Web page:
a decade later

I am totally obsessed with Maya Angelou right now, and perhaps it is not coincidence that I started reading Letter to My Daughter on today of all days, Gracie’s tenth birthday.

I learned to love my son without wanting to possess him, Maya writes about the child she raised (she has no biological daughter). It made me pause and think about my biological daughter – how so much of my missing her is because I do not possess her – I do not live with her and get to see her every day. She is not mine.

Reading this made me pause to think of how children are not our own. Children grow up in a home with a family, but they are never our’s, rather they are in our care. They grow into adults themselves with their own ideals and thoughts and interests. They leave the nest soon and take off on their own and although they return to our homes now and then, they make a home for themselves. I want that, of course, for Gracie. I want her to grow into a strong, independent adult capable of doing all that she wishes on her own, and she will get there soon, despite the fact that I never possessed her.

What is more important than possessing Gracie is loving her. The more love she receives, the more she will give. She will make people feel special if people make her feel special. She will give what she gets and get what she gives. I think my biggest fear is that she will grow up to think she was abandoned or unwanted, that her mother pawned her off because she wasn’t loved. I know her parents won’t tell her that, I just fear that all adopted children think that, which hopefully isn’t true.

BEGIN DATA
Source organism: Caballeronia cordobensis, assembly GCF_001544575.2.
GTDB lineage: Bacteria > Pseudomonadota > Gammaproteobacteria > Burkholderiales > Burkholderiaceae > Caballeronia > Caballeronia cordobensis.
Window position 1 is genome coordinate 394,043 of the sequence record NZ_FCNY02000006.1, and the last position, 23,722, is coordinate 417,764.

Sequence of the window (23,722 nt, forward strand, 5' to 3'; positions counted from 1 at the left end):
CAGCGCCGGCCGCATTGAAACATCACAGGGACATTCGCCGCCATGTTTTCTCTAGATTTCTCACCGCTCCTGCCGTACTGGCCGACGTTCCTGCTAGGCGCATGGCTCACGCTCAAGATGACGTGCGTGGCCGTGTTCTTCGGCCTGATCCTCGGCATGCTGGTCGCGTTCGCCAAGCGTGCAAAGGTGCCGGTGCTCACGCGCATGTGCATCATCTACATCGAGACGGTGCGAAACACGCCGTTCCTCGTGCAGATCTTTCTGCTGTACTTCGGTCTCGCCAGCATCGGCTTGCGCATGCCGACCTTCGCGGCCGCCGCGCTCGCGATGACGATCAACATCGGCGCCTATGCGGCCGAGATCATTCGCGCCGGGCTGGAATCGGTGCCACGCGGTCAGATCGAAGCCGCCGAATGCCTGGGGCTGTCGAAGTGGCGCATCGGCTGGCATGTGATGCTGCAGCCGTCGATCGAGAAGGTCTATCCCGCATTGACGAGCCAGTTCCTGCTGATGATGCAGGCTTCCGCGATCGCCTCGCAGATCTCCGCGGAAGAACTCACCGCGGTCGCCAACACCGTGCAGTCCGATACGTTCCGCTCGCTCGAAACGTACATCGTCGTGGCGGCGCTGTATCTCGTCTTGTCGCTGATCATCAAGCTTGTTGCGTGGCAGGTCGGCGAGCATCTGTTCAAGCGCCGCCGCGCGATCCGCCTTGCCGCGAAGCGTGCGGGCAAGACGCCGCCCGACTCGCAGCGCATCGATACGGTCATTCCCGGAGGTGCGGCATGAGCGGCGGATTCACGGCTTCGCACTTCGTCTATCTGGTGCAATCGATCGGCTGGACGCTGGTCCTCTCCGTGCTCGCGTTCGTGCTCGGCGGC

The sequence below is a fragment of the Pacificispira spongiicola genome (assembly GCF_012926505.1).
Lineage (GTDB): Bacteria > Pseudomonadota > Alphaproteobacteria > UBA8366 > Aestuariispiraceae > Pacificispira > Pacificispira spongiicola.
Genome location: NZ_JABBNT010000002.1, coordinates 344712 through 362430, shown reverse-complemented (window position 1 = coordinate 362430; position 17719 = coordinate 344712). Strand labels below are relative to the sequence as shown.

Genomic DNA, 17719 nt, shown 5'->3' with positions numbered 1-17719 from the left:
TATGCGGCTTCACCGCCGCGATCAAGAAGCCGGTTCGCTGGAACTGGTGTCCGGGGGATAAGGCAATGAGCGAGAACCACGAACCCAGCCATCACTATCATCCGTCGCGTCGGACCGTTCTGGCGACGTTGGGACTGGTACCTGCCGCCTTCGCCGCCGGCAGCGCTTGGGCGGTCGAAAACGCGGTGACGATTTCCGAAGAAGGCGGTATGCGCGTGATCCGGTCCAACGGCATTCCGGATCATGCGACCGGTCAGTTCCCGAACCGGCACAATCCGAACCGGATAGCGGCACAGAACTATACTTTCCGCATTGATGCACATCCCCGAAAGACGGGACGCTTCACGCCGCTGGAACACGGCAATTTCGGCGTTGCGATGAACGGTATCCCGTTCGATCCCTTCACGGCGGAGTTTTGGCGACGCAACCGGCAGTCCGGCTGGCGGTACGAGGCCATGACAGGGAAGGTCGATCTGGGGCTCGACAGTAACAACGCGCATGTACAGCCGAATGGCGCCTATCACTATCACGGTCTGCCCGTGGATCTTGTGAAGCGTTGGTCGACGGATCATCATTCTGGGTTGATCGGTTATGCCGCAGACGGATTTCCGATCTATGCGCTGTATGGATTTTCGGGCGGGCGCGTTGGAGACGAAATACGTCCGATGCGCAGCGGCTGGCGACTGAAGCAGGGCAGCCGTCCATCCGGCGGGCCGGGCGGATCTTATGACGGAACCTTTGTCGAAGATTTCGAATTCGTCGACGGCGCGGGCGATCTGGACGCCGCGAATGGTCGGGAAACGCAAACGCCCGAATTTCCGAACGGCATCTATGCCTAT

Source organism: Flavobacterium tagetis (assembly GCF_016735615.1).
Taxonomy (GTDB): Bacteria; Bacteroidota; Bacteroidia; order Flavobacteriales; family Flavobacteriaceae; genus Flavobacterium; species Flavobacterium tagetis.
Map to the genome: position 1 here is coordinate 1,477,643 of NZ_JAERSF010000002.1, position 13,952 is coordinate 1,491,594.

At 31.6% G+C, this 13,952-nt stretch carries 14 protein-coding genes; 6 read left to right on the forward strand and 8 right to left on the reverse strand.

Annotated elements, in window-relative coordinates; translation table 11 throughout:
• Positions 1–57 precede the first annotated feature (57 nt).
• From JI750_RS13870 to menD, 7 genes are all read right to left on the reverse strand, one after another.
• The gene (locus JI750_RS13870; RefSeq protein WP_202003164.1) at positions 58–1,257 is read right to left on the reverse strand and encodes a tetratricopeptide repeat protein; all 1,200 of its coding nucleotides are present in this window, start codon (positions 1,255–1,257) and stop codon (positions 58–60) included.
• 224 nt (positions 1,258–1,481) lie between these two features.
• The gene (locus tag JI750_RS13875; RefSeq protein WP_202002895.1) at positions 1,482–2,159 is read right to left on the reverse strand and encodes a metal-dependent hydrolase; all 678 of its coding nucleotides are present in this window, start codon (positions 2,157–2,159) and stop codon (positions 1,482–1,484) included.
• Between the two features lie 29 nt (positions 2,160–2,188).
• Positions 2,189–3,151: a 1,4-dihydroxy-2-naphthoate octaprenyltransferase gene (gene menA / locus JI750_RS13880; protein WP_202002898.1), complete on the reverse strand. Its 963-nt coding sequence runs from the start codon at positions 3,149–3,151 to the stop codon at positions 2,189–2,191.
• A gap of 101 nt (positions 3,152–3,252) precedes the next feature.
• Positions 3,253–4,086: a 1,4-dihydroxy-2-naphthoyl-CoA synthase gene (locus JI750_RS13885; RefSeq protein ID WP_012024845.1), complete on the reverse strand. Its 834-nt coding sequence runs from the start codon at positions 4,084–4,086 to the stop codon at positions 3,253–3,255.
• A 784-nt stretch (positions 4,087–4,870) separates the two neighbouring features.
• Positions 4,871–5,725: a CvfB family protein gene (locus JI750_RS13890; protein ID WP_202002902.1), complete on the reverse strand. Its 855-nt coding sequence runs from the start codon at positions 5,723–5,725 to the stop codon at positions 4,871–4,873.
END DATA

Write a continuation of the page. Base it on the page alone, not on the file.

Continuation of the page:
There are plenty of reasons children are placed up for adoption, but in our case, a lack of love was not it. What I wanted for Gracie was a home and two parents and stability that I couldn’t offer her. Kids often blame themselves for situations completely out of their control, and I never want Gracie to blame herself for being adopted, or to treat adoption like some sort of handicap. Hopefully she will see the love from all sides, now having felt the warmth of a stable home and two parents – what I didn’t have to give her ten years ago.

I remember that day so clearly, a decade ago. I remember the nurse asking me if I wanted to hold her, and I wanted to, but I didn’t know if I was strong enough. I held her anyway. 

My letter to my daughter is this:
You are loved more than you know. Whatever you choose to do, make sure to: Treat people with respect; Give selflessly; Love unconditionally; Forgive readily; Don’t compare yourself to others, but rather against the best you are capable of; Follow your dreams. Did I mention you are loved more than you know? You are. 

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